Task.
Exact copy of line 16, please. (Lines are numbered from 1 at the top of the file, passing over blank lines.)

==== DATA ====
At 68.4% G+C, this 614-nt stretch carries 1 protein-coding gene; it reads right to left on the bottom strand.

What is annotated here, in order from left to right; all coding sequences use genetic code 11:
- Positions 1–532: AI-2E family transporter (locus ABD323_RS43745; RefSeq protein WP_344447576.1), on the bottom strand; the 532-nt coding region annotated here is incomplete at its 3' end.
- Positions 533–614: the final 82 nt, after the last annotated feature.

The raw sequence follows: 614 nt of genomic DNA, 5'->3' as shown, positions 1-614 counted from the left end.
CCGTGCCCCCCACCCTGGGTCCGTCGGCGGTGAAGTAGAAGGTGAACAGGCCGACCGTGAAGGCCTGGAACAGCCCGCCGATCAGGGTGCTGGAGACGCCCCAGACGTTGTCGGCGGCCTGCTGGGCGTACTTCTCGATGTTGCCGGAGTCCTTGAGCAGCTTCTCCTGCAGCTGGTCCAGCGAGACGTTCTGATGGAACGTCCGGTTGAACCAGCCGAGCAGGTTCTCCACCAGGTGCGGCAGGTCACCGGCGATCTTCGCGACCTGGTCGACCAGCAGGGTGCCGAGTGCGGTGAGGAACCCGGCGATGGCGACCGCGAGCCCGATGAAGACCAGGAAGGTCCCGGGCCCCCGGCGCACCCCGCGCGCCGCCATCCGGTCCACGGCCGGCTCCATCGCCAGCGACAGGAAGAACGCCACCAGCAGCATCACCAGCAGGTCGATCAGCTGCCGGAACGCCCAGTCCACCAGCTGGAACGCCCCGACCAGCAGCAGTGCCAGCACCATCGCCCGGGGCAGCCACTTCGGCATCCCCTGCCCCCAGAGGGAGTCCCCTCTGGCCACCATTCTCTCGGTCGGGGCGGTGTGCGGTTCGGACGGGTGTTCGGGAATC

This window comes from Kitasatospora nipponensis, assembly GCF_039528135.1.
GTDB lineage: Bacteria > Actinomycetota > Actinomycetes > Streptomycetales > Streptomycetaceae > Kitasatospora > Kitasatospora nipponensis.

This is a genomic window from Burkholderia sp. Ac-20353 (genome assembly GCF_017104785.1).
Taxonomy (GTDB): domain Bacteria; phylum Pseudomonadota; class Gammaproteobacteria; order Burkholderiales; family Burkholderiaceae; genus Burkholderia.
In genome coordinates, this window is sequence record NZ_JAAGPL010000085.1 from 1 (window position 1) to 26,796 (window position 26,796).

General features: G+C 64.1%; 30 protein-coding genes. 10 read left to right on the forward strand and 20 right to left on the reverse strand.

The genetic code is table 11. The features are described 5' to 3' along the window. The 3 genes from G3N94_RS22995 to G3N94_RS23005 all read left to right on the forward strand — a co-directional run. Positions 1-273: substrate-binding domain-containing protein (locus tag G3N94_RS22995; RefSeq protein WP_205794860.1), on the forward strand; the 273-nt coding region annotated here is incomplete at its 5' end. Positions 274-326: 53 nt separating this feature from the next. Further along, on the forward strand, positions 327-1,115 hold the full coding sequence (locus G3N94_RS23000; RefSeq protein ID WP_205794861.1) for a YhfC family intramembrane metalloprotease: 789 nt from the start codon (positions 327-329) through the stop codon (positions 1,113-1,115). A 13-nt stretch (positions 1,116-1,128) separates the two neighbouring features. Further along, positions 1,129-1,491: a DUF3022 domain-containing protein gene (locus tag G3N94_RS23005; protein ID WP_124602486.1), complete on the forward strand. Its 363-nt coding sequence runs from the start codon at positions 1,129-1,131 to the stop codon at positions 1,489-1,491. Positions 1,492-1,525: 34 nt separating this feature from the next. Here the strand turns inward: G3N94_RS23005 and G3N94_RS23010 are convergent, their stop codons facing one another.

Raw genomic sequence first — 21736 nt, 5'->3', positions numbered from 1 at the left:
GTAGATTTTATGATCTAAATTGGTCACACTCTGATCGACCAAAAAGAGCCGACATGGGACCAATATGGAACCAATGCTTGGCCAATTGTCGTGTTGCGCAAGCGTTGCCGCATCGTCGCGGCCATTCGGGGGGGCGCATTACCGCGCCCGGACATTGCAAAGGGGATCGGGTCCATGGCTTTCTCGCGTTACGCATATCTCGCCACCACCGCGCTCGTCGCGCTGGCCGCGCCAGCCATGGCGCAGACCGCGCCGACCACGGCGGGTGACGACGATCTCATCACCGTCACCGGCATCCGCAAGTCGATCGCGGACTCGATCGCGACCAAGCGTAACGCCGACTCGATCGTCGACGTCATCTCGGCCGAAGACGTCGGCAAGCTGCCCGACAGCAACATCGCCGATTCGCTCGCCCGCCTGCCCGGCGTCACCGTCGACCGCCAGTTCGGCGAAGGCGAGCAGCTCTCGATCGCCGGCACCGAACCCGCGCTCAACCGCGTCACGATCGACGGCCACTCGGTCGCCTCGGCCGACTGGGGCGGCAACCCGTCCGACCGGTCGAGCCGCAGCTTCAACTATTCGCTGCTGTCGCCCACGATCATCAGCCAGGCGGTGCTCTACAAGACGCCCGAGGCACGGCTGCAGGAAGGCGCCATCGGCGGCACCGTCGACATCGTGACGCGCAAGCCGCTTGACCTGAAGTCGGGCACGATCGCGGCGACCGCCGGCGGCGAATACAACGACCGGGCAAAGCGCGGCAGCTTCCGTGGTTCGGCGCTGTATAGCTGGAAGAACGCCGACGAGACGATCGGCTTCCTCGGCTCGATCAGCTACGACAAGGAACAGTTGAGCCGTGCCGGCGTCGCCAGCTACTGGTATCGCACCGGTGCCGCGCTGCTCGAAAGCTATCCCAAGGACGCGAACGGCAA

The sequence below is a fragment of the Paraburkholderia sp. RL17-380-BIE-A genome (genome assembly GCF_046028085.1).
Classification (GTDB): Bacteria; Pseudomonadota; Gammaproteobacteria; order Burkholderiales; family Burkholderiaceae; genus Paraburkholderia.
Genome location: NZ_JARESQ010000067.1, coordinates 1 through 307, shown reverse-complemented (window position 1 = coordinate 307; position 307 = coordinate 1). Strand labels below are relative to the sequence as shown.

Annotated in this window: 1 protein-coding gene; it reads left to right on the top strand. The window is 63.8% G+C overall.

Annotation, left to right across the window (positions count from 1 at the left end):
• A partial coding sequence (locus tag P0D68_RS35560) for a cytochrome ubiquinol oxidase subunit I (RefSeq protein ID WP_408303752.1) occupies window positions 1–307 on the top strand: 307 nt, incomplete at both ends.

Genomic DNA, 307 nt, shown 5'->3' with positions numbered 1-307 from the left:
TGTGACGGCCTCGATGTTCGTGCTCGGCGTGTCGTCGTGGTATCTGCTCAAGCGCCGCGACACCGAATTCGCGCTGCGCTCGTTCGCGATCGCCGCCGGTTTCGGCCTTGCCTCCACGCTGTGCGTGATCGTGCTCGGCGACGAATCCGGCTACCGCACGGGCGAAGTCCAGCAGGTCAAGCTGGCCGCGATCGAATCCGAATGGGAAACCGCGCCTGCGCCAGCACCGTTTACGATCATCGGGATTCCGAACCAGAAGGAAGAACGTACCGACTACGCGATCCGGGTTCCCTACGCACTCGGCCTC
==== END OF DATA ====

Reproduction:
The sequence below is a fragment of the Paraburkholderia sp. RL17-380-BIE-A genome (genome assembly GCF_046028085.1).